Trumbull County looking for beehive inspector

Ohio law requires county to have registered apiary

WARREN — Trumbull County finds itself in a sticky situation as it has to find a licensed apiary inspector for approximately 121 registered bee hives across the county.

Commissioners are expected to vote on advertising for a registered apiary inspector, who will be responsible for inspecting bee hives for the 2024 bee season.

The county’s former apiary inspector, James Perry, informed the county he would not continue to do hive inspections in 2024. Perry had been doing hive inspections for about four years.

“My wife and I are expected to move to Illinois this summer,” Perry said. “I did not want to leave in the middle of the summer.”

Perry, 77, has been beekeeping for approximately 40 years after his first wife’s father introduced him to it.

“State law requires the county to have a registered apiary,” county Human Resources Director Alexandra DeVengencie-Bush said during Tuesday’s commissioner workshop.

Only one commissioner, Denny Malloy, attended the meeting, so there were not enough members to guarantee today’s vote on the advertisement.

Trumbull’s apiary inspector inspects honey bee colonies within the county to prevent the introduction, dissemination and establishment of honey bee diseases and pests.

The person applying for the position should have at least three years of beekeeping experience, good people skills and attention to detail.

The name of the new apiary inspector was supposed to be turned in to the Ohio Department of Agriculture by the end of today.

In 2021, Trumbull County had an estimated 131 apiaries, with 906 bee colonies, according to the Ohio Department of Agriculture website. There are an average of seven colonies per apiary. Mahoning County had 150 apiaries, with 733 colonies, averaging five colonies per apiary.

There were 6,921 registered beekeepers in Ohio by the end of 2022, with 9,823 apiaries and 51,490 bee colonies, according to the ODA website.

State Law mandates annual registration of every yard containing bee hives. Sixteen of the state’s 88 counties do not have a person to do the bee hive inspections, according to the Ohio Department of Agriculture website.

Trumbull’s apiary inspector will be paid $15 per hour for no more than $1,500. The inspector will be reimbursed for mileage at the IRS rate of $0.67 per mile. The inspector will work from April through the end of October.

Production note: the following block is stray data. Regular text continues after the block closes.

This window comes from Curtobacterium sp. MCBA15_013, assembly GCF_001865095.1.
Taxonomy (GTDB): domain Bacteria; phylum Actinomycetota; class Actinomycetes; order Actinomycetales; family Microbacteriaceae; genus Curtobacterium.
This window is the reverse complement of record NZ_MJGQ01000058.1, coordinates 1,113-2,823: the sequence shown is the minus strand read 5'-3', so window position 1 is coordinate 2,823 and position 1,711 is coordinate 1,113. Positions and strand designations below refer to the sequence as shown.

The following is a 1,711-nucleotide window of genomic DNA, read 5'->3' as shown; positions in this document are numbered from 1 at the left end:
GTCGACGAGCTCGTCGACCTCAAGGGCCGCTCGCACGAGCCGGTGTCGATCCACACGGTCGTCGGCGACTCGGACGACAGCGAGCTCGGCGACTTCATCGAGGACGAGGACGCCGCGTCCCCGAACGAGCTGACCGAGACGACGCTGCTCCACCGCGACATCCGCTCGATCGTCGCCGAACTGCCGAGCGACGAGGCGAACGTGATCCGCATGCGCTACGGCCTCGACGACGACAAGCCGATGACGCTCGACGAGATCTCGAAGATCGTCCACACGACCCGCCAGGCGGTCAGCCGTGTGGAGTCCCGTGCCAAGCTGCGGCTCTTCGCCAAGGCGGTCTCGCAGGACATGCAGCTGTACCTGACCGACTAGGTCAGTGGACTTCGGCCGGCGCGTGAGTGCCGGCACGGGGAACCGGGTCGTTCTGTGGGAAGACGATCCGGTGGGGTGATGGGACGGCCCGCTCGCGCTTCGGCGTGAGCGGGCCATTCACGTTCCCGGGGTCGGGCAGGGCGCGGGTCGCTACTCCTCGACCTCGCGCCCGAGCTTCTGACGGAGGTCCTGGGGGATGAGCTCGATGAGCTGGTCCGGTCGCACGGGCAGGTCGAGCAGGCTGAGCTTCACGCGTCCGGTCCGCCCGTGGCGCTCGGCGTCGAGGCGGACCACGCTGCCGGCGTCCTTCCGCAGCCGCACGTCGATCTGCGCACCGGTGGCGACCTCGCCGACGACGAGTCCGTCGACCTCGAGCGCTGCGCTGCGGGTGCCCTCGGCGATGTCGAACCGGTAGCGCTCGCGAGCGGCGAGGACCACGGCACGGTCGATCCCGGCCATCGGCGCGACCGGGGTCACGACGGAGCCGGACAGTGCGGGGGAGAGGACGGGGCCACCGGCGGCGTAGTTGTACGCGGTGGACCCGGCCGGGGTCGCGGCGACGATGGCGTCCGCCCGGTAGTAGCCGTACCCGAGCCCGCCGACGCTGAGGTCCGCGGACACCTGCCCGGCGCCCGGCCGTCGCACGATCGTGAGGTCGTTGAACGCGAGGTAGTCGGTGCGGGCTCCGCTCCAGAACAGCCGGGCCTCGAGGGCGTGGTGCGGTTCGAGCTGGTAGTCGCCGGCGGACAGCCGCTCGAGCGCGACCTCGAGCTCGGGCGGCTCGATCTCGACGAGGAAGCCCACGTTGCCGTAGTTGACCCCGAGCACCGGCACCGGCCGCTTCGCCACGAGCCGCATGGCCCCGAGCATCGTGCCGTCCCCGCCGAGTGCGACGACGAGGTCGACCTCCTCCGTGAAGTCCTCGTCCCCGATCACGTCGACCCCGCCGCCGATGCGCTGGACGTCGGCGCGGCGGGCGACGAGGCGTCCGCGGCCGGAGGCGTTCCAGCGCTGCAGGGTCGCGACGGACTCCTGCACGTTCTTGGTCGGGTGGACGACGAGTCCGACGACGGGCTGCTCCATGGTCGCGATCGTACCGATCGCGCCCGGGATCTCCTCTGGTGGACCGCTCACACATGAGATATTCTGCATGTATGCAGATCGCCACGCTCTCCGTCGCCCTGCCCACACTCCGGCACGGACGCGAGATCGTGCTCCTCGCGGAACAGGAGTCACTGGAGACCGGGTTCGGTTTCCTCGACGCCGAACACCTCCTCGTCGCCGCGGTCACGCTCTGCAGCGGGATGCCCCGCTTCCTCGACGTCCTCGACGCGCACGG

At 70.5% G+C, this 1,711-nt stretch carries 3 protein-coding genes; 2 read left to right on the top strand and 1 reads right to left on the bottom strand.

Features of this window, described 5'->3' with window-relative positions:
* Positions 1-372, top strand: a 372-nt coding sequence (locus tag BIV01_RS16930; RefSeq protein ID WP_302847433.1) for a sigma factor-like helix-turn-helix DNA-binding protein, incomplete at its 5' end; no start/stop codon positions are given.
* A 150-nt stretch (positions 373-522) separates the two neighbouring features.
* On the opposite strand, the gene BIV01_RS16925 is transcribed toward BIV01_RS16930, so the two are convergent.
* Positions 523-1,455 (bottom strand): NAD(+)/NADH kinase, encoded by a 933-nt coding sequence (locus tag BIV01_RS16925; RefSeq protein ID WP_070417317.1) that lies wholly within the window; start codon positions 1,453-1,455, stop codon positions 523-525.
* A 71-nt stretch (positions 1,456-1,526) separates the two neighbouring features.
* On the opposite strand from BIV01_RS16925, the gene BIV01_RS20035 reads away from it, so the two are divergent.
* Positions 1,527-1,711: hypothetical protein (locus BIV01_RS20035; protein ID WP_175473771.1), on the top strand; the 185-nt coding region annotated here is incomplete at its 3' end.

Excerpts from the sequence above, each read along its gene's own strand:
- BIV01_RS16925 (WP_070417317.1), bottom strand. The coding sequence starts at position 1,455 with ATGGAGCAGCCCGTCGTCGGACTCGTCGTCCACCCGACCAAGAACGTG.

“The inspector’s job is to make the hives healthy and make sure disease is not spreading in or out of the hives,” Bush said.

Apiary inspectors in Ohio look for ways to maintain the health of bee colonies, watching out for pests and diseases while educating beekeepers about proper bee management.

Bees and other pollinators are essential to the survival of more than 100 American crops, according to the U.S. Department of Agriculture.

Ohio’s bee population suffered significant loss in the mid-1980s due to disease.

In the past 30 years, the number of bee colonies in the state has fallen from about 300,000 to 50,000, according to state agriculture department records.

An annual survey conducted by the nonprofit Bee Informed Partnership found that beekeepers across the U.S. lost 45.5% of their managed honey bee colonies from April 2020 to April 2021. In Ohio, it was 55.2%.

Perry said Trumbull County is not affected much by the various diseases that hurt bee populations in other areas of the state.

“We have been very fortunate,” Perry said.

He said there has been a steady growth in the number of beekeepers in the county.

“We have a lot of people with beehives in their backyards,” Perry said. “There are so many that I could not get to them all in one year. I tried to go to different areas of the county to get a representative sampling of the bee strength of the county.”

Perry said being the county’s aviary inspector takes time and dedication.

Bush said if the county cannot find an inspector, it can ask Mahoning County’s inspector to see if they’ll contract to do both areas.



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